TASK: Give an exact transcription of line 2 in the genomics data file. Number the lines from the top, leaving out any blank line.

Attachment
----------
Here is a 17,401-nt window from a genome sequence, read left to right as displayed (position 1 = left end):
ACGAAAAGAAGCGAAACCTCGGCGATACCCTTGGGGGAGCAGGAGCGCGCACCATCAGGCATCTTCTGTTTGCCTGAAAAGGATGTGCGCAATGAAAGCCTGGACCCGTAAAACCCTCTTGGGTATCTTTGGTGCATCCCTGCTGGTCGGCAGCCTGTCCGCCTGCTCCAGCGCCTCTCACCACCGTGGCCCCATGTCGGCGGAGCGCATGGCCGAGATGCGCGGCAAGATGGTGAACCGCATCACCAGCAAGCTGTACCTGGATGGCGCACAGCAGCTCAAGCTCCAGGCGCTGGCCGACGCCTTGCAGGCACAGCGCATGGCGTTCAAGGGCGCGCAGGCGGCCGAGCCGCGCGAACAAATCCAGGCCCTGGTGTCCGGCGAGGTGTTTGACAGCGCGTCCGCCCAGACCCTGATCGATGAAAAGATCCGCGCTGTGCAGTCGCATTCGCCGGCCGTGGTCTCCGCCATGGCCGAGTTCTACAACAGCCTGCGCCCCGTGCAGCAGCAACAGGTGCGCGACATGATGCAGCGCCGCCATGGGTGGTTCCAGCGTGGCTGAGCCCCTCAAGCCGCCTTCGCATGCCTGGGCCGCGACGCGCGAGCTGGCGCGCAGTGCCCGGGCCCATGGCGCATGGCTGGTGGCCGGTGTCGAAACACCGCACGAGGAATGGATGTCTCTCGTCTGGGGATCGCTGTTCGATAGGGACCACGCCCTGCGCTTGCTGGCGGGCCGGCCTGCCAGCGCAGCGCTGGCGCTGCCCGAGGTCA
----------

ACGAAAAGAAGCGAAACCTCGGCGATACCCTTGGGGGAGCAGGAGCGCGCACCATCAGGCATCTTCTGTTTGCCTGAAAAGGATGTGCGCAATGAAAGCCTGGACCCGTAAAACCCTCTTGGGTATCTTTGGTGCATCCCTGCTGGTCGGCAGCCTGTCCGCCTGCTCCAGCGCCTCTCACCACCGTGGCCCCATGTCGGCGGAGCGCATGGCCGAGATGCGCGGCAAGATGGTGAACCGCATCACCAGCAAGCTGTACCTGGATGGCGCACAGCAGCTCAAGCTCCAGGCGCTGGCCGACGCCTTGCAGGCACAGCGCATGGCGTTCAAGGGCGCGCAGGCGGCCGAGCCGCGCGAACAAATCCAGGCCCTGGTGTCCGGCGAGGTGTTTGACAGCGCGTCCGCCCAGACCCTGATCGATGAAAAGATCCGCGCTGTGCAGTCGCATTCGCCGGCCGTGGTCTCCGCCATGGCCGAGTTCTACAACAGCCTGCGCCCCGTGCAGCAGCAACAGGTGCGCGACATGATGCAGCGCCGCCATGGGTGGTTCCAGCGTGGCTGAGCCCCTCAAGCCGCCTTCGCATGCCTGGGCCGCGACGCGCGAGCTGGCGCGCAGTGCCCGGGCCCATGGCGCATGGCTGGTGGCCGGTGTCGAAACACCGCACGAGGAATGGATGTCTCTCGTCTGGGGATCGCTGTTCGATAGGGACCACGCCCTGCGCTTGCTGGCGGGCCGGCCTGCCAGCGCAGCGCTGGCGCTGCCCGAGGTCA